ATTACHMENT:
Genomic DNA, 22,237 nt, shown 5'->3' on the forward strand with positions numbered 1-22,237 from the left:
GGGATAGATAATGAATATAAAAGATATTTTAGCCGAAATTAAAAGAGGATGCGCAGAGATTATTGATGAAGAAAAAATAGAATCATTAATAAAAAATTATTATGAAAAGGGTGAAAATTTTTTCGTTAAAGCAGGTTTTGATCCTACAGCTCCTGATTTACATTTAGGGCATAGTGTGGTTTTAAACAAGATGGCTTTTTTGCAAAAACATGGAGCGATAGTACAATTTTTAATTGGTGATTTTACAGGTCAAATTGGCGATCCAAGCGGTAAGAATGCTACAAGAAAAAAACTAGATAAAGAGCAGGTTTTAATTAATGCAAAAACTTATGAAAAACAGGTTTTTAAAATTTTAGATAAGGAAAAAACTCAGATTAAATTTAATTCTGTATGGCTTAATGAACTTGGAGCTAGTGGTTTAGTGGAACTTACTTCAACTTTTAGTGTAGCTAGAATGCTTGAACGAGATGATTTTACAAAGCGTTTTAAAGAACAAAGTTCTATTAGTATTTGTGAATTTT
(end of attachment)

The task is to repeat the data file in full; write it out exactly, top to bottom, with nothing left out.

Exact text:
Genomic DNA, 22,237 nt, shown 5'->3' on the forward strand with positions numbered 1-22,237 from the left:
GGGATAGATAATGAATATAAAAGATATTTTAGCCGAAATTAAAAGAGGATGCGCAGAGATTATTGATGAAGAAAAAATAGAATCATTAATAAAAAATTATTATGAAAAGGGTGAAAATTTTTTCGTTAAAGCAGGTTTTGATCCTACAGCTCCTGATTTACATTTAGGGCATAGTGTGGTTTTAAACAAGATGGCTTTTTTGCAAAAACATGGAGCGATAGTACAATTTTTAATTGGTGATTTTACAGGTCAAATTGGCGATCCAAGCGGTAAGAATGCTACAAGAAAAAAACTAGATAAAGAGCAGGTTTTAATTAATGCAAAAACTTATGAAAAACAGGTTTTTAAAATTTTAGATAAGGAAAAAACTCAGATTAAATTTAATTCTGTATGGCTTAATGAACTTGGAGCTAGTGGTTTAGTGGAACTTACTTCAACTTTTAGTGTAGCTAGAATGCTTGAACGAGATGATTTTACAAAGCGTTTTAAAGAACAAAGTTCTATTAGTATTTGTGAATTTT